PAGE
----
Murray Hogarth

By Murray Hogarth, Wattwatchers

19 September 2013 — A retrospective was published this week detailing the history and perceived strengths and weaknesses of Australia’s first carbon trading scheme. No, not the one that the new Australian Government led by Liberal Party Prime Minister Tony Abbott is intent on abolishing ASAP. That’s actually the second one.

For the uninitiated or forgetful, the first was called the Greenhouse Gas Abatement Scheme, or GGAS to its fans, and was established by the Carr Labor Government in NSW in 2003. It was billed as a world first.

GGAS was shut down in 2012 by the O’Farrell Coalition NSW Government, having been made redundant by the new national scheme created by the then Gillard Labor Government in Canberra.

A link to the belated GGAS formal obituary arrived in my inbox on Wednesday from IPART, the Independent Pricing and Regulatory Tribunal in NSW, which ran the scheme and oversighted its support for emissions reductions, which extended beyond NSW to cover the National Electricity Market.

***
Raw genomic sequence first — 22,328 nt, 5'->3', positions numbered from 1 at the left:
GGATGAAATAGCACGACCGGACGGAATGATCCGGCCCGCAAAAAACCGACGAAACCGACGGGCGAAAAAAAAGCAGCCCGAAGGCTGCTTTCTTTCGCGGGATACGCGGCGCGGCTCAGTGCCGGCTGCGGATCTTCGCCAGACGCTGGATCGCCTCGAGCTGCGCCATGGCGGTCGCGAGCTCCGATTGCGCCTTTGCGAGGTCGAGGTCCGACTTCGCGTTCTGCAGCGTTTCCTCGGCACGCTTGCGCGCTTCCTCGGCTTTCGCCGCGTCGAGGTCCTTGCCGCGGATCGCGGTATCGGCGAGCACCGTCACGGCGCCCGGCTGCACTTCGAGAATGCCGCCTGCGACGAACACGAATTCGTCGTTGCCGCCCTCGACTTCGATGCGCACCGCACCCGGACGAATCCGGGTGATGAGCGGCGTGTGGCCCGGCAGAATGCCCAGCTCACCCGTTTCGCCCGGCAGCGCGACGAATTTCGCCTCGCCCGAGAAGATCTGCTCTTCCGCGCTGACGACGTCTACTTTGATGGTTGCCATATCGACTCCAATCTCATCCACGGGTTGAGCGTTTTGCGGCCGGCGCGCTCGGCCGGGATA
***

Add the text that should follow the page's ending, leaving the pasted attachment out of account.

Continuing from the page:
The IPART report opens: “When the New South Wales Greenhouse Gas Reduction Scheme (GGAS) commenced on 1 January 2003, it was the first mandatory greenhouse gas emissions trading scheme for the electricity sector in the world. When the scheme closed on 30 June 2012, most participants were well-placed to transition to Australia’s national carbon pricing mechanism, which commenced on 1 July 2012.”

Irony of ironies, we now look set to have no national scheme and no state scheme either. Most of the once proliferating state-based carbon-cutting and renewable energy programs and agencies around the country also have disappeared, and now the scene is set for the same thing to happen at the federal level. Slated for abolition are the carbon pricing scheme itself, the Climate Change Commission, the Climate Change Authority and the Clean Energy Finance Corporation – and there are no guarantees the list will end there.

The Renewable Energy Target, for 41,000 gigawatt hours of renewable energy by 2020, already looks to be threatened with a haircut if not decapitation. The extraordinary surge of home solar installations in the past few years to reach over a million rooftops, combined with declining manufacturing and rising energy efficiency, is causing demand for mainly fossil fuel generated electricity to fall – something Australian energy forecasters never really contemplated until their world started to change post the global financial crisis.